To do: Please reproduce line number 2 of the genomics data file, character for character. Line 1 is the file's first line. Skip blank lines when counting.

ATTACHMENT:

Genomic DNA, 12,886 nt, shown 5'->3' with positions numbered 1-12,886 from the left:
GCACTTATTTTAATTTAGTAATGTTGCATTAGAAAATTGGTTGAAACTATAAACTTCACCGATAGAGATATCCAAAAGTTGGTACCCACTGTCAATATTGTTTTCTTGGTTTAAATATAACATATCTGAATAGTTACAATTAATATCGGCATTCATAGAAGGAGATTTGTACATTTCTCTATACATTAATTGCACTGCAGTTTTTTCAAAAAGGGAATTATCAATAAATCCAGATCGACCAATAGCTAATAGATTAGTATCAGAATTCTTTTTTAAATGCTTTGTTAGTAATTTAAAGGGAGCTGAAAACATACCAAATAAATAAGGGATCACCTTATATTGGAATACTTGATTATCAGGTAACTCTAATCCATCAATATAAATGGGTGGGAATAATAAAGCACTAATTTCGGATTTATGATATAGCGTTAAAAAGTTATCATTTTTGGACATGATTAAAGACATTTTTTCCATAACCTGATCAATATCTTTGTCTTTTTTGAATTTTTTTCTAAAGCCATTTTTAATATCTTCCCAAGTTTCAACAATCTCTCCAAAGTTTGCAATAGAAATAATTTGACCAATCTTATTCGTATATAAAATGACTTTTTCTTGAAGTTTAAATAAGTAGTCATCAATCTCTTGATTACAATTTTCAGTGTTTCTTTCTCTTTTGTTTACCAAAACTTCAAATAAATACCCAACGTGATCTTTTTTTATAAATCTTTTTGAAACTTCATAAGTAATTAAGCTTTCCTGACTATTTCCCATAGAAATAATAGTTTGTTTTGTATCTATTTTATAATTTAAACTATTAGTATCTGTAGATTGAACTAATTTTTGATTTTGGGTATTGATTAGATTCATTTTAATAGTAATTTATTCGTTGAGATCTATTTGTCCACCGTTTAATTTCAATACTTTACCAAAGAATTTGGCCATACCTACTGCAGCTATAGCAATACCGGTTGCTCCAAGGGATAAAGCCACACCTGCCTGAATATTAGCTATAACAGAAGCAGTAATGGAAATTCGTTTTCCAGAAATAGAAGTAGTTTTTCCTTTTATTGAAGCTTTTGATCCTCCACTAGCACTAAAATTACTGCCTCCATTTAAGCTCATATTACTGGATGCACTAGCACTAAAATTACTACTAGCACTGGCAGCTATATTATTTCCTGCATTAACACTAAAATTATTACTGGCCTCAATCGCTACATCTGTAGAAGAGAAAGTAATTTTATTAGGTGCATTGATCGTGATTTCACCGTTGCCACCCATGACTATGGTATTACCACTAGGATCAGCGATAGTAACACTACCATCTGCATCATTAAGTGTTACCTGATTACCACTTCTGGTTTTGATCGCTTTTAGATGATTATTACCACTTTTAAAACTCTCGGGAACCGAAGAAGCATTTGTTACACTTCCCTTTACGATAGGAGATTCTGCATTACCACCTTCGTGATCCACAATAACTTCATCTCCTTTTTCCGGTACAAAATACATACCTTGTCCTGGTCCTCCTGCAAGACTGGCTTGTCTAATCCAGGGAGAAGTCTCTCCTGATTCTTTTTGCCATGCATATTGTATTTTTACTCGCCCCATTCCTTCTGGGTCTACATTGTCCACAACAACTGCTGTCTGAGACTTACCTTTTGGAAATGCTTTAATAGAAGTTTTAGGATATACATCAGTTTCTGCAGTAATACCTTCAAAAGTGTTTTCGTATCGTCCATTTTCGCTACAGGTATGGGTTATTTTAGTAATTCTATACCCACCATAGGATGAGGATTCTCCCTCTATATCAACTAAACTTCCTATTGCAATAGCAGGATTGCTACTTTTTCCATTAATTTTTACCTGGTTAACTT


GCACTTATTTTAATTTAGTAATGTTGCATTAGAAAATTGGTTGAAACTATAAACTTCACCGATAGAGATATCCAAAAGTTGGTACCCACTGTCAATATTGTTTTCTTGGTTTAAATATAACATATCTGAATAGTTACAATTAATATCGGCATTCATAGAAGGAGATTTGTACATTTCTCTATACATTAATTGCACTGCAGTTTTTTCAAAAAGGGAATTATCAATAAATCCAGATCGACCAATAGCTAATAGATTAGTATCAGAATTCTTTTTTAAATGCTTTGTTAGTAATTTAAAGGGAGCTGAAAACATACCAAATAAATAAGGGATCACCTTATATTGGAATACTTGATTATCAGGTAACTCTAATCCATCAATATAAATGGGTGGGAATAATAAAGCACTAATTTCGGATTTATGATATAGCGTTAAAAAGTTATCATTTTTGGACATGATTAAAGACATTTTTTCCATAACCTGATCAATATCTTTGTCTTTTTTGAATTTTTTTCTAAAGCCATTTTTAATATCTTCCCAAGTTTCAACAATCTCTCCAAAGTTTGCAATAGAAATAATTTGACCAATCTTATTCGTATATAAAATGACTTTTTCTTGAAGTTTAAATAAGTAGTCATCAATCTCTTGATTACAATTTTCAGTGTTTCTTTCTCTTTTGTTTACCAAAACTTCAAATAAATACCCAACGTGATCTTTTTTTATAAATCTTTTTGAAACTTCATAAGTAATTAAGCTTTCCTGACTATTTCCCATAGAAATAATAGTTTGTTTTGTATCTATTTTATAATTTAAACTATTAGTATCTGTAGATTGAACTAATTTTTGATTTTGGGTATTGATTAGATTCATTTTAATAGTAATTTATTCGTTGAGATCTATTTGTCCACCGTTTAATTTCAATACTTTACCAAAGAATTTGGCCATACCTACTGCAGCTATAGCAATACCGGTTGCTCCAAGGGATAAAGCCACACCTGCCTGAATATTAGCTATAACAGAAGCAGTAATGGAAATTCGTTTTCCAGAAATAGAAGTAGTTTTTCCTTTTATTGAAGCTTTTGATCCTCCACTAGCACTAAAATTACTGCCTCCATTTAAGCTCATATTACTGGATGCACTAGCACTAAAATTACTACTAGCACTGGCAGCTATATTATTTCCTGCATTAACACTAAAATTATTACTGGCCTCAATCGCTACATCTGTAGAAGAGAAAGTAATTTTATTAGGTGCATTGATCGTGATTTCACCGTTGCCACCCATGACTATGGTATTACCACTAGGATCAGCGATAGTAACACTACCATCTGCATCATTAAGTGTTACCTGATTACCACTTCTGGTTTTGATCGCTTTTAGATGATTATTACCACTTTTAAAACTCTCGGGAACCGAAGAAGCATTTGTTACACTTCCCTTTACGATAGGAGATTCTGCATTACCACCTTCGTGATCCACAATAACTTCATCTCCTTTTTCCGGTACAAAATACATACCTTGTCCTGGTCCTCCTGCAAGACTGGCTTGTCTAATCCAGGGAGAAGTCTCTCCTGATTCTTTTTGCCATGCATATTGTATTTTTACTCGCCCCATTCCTTCTGGGTCTACATTGTCCACAACAACTGCTGTCTGAGACTTACCTTTTGGAAATGCTTTAATAGAAGTTTTAGGATATACATCAGTTTCTGCAGTAATACCTTCAAAAGTGTTTTCGTATCGTCCATTTTCGCTACAGGTATGGGTTATTTTAGTAATTCTATACCCACCATAGGATGAGGATTCTCCCTCTATATCAACTAAACTTCCTATTGCAATAGCAGGATTGCTACTTTTTCCATTAATTTTTACCTGGTTAACTT